2004 OPEN FORUM Abstracts
A Bench Study to Compare the Performance of Compressor Nebulizers and the Effect on Nebulization Times
R. Diesem, G. Voss, V. Pertelle RRT, R. McCoy RRT
Background: Compressor nebulizers are the standard of care for nebulizing medications in home care. There are a variety of products to choose from when evaluating options for purchase. Home care providers often evaluate products based on manufacturer claims and marketing material. The assumption is that these products all perform the same so purchasing decisions are based on product reliability, warranty, features and price. The objective of this evaluation is to determine the performance capabilities of several commercially available nebulizers to compare performance and the impact performance might have on treatment times.
Methods: The first test battery consisted of four different jet nebulizer cups driven for a ten minute simulated nebulizer treatment period by five different nebulizer compressors. Each nebulizer cup was driven by each compressor a total of three times. The pressure and flow of the system (nebulizer cup and compressor combination) was recorded after 5 minutes of use and at the end of the simulated treatment period. The combined flow rate and pressure output drop during the course of the treatment was calculated for each combination. The second test battery consisted of running a nebulizer cup to run out using the highest and lowest output compressors using the most restrictive and least restrictive nebulizer cups. The test used 3 ml of saline solution for the nebulized fluid. Each combination of nebulizer compressor and cup was run until sputtering started; the nebulizer cup was than tapped three times on the side and allowed to run until sputtering commenced again. The run out time was recorded for each nebulizer system.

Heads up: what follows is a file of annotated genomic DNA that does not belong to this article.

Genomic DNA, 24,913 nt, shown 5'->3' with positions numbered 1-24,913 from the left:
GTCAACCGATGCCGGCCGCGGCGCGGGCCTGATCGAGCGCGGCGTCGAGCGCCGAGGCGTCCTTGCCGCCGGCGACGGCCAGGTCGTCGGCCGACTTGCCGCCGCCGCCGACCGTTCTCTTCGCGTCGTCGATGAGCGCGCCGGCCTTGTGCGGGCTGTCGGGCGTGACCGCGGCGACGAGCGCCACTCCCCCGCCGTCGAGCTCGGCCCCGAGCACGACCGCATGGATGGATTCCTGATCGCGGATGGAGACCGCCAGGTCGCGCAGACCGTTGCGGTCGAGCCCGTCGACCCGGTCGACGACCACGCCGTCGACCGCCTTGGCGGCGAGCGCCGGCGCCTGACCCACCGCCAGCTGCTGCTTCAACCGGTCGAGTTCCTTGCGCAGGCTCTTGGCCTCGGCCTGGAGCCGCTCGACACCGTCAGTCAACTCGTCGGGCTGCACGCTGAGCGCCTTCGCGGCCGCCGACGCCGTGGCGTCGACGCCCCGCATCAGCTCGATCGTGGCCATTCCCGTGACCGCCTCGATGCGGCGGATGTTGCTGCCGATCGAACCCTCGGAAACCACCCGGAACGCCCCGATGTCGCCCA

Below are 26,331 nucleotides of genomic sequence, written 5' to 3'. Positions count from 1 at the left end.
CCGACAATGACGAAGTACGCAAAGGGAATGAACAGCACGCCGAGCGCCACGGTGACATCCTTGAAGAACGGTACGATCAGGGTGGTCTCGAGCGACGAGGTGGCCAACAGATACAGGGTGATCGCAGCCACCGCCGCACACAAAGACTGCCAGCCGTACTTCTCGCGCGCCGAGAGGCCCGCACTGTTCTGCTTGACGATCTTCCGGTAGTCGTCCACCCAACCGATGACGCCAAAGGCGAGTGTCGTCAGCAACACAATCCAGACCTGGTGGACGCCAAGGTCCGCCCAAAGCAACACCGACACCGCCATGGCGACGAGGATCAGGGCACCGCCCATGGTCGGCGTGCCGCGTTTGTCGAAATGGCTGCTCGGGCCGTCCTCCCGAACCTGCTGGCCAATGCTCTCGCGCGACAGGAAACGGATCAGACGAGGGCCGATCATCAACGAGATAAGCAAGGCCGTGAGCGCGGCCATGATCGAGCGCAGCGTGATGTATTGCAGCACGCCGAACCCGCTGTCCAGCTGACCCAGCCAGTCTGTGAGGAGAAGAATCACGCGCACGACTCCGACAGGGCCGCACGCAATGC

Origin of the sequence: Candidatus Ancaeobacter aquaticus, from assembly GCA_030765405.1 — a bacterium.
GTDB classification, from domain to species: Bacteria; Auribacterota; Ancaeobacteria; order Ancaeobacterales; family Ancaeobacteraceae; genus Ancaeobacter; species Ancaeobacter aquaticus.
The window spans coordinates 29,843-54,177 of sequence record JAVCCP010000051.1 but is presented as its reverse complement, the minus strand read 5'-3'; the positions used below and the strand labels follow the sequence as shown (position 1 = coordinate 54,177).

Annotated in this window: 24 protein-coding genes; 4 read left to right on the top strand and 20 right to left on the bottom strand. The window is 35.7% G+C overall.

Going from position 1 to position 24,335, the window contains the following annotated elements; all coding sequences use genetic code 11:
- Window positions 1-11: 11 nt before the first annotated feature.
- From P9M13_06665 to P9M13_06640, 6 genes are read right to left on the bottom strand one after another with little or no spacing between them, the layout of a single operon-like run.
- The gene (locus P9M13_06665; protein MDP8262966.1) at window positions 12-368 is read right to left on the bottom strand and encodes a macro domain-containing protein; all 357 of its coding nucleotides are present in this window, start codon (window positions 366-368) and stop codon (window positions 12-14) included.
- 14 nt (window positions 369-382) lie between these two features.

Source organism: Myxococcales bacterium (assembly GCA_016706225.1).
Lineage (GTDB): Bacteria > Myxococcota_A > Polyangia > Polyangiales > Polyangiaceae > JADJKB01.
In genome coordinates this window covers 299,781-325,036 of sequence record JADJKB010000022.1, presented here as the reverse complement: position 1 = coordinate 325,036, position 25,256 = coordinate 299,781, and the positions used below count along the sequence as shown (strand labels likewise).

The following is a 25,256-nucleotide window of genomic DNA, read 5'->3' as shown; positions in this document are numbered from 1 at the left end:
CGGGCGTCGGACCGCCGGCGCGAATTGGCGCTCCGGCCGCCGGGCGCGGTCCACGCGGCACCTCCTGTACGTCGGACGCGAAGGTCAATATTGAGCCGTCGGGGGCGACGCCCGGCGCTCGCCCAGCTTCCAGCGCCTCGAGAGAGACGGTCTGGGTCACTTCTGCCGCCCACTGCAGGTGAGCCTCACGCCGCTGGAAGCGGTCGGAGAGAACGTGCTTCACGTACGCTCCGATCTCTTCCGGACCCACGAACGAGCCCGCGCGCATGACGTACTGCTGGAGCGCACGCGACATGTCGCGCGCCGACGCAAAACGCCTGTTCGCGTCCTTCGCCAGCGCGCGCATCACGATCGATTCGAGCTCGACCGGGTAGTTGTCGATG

Results: Nebulizer system flow rates varied a total of 75% across the systems tested from a low of 3.9 lpm to a high of 6.88 lpm with an average flow of 5.6 lpm. Nebulizer system pressures varied a total of 167% across the systems tested from a low of 8.7 psi to a high of 23.2 psi with an average pressure of 14.5 psi. Nebulizer run out times ranged from a low of 5 minutes 15 seconds to a high of 15 minutes. Interestingly the most restrictive nebulizer cup (4.7 lpm average flow) nebulized the saline solution in half the time required by the least restrictive nebulizer cup (6.3 lpm average flow).
Conclusion: Different compressor nebulizers have varying performance capabilities related to pressure generation, flow and the response to different resistances simulating different nebulizers’ cups. These performance differences can vary nebulization times and affect the amount of medication a patient receives in a fixed time period. Providers of nebulizers and therapy should know the performance capabilities of the compressor nebulizers to determine the optimal therapy time to deliver the prescribed medication.